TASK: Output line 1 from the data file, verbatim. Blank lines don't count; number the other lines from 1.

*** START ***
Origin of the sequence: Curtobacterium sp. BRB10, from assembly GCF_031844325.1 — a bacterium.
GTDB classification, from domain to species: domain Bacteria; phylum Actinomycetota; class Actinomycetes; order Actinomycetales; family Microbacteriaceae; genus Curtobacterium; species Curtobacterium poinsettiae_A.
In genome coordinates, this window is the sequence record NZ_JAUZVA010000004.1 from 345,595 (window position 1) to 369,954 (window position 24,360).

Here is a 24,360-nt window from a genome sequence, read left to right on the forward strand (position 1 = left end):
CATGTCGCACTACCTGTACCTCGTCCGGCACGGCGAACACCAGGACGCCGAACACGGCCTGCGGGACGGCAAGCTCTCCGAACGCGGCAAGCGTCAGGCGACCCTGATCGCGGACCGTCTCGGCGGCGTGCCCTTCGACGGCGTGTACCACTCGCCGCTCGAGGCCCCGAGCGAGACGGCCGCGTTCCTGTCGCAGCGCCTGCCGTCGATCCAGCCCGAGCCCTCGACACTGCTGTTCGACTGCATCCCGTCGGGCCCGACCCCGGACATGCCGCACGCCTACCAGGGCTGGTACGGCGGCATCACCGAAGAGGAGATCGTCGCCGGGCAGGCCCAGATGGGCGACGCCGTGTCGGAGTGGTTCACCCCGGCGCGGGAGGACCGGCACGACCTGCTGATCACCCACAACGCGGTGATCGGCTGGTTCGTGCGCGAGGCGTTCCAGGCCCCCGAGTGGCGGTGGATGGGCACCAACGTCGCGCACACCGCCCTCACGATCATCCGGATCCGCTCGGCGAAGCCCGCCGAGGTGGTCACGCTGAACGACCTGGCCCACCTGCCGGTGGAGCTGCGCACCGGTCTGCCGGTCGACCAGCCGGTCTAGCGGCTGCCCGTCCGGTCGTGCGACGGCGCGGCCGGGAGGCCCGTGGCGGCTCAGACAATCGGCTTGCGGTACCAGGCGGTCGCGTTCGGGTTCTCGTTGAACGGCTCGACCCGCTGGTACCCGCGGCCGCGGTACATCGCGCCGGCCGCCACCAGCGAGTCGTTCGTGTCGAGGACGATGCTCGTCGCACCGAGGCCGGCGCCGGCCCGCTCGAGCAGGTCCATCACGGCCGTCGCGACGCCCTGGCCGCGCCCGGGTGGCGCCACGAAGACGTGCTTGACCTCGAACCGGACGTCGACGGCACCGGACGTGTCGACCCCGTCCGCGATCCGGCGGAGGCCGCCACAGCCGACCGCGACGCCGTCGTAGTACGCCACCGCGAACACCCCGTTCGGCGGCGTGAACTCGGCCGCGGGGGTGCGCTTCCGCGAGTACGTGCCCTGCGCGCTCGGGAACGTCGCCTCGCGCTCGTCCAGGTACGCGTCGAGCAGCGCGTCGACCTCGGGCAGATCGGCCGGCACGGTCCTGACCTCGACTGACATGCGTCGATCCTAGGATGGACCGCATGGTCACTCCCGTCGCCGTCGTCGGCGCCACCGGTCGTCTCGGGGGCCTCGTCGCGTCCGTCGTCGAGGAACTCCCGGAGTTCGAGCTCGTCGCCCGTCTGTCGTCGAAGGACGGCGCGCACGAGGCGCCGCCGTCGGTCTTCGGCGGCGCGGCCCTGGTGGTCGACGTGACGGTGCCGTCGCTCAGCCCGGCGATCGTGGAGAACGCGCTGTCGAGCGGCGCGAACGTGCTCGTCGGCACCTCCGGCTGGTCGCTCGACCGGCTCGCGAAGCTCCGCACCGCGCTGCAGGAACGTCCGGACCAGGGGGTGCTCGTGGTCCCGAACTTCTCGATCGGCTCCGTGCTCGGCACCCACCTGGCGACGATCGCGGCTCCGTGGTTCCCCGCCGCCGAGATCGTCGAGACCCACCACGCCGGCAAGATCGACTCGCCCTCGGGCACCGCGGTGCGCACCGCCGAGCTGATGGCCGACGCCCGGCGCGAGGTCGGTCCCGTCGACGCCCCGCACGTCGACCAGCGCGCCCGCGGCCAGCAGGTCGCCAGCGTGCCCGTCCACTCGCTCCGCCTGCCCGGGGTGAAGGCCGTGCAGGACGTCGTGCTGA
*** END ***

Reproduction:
Origin of the sequence: Curtobacterium sp. BRB10, from assembly GCF_031844325.1 — a bacterium.